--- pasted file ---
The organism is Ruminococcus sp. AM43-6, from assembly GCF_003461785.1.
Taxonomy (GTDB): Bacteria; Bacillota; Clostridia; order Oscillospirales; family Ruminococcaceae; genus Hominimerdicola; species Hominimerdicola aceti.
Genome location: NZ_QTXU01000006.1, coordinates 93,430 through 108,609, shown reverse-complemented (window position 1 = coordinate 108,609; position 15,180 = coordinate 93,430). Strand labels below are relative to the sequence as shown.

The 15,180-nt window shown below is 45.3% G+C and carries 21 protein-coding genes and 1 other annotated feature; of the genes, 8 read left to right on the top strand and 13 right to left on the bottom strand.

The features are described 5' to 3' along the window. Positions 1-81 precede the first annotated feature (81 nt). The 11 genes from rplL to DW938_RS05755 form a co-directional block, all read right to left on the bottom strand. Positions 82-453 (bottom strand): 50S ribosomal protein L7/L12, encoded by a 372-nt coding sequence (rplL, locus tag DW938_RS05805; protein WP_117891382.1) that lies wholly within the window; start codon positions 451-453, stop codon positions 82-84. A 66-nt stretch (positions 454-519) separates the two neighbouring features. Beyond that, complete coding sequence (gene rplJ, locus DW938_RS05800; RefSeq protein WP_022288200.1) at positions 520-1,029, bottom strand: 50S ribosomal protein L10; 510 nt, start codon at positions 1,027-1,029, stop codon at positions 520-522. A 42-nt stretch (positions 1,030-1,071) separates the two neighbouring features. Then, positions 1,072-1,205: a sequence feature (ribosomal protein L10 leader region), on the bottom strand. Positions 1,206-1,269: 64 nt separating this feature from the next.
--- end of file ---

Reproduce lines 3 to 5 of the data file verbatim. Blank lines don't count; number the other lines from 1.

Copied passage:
Genome location: NZ_QTXU01000006.1, coordinates 93,430 through 108,609, shown reverse-complemented (window position 1 = coordinate 108,609; position 15,180 = coordinate 93,430). Strand labels below are relative to the sequence as shown.

The 15,180-nt window shown below is 45.3% G+C and carries 21 protein-coding genes and 1 other annotated feature; of the genes, 8 read left to right on the top strand and 13 right to left on the bottom strand.

The features are described 5' to 3' along the window. Positions 1-81 precede the first annotated feature (81 nt). The 11 genes from rplL to DW938_RS05755 form a co-directional block, all read right to left on the bottom strand. Positions 82-453 (bottom strand): 50S ribosomal protein L7/L12, encoded by a 372-nt coding sequence (rplL, locus tag DW938_RS05805; protein WP_117891382.1) that lies wholly within the window; start codon positions 451-453, stop codon positions 82-84. A 66-nt stretch (positions 454-519) separates the two neighbouring features. Beyond that, complete coding sequence (gene rplJ, locus DW938_RS05800; RefSeq protein WP_022288200.1) at positions 520-1,029, bottom strand: 50S ribosomal protein L10; 510 nt, start codon at positions 1,027-1,029, stop codon at positions 520-522. A 42-nt stretch (positions 1,030-1,071) separates the two neighbouring features. Then, positions 1,072-1,205: a sequence feature (ribosomal protein L10 leader region), on the bottom strand. Positions 1,206-1,269: 64 nt separating this feature from the next.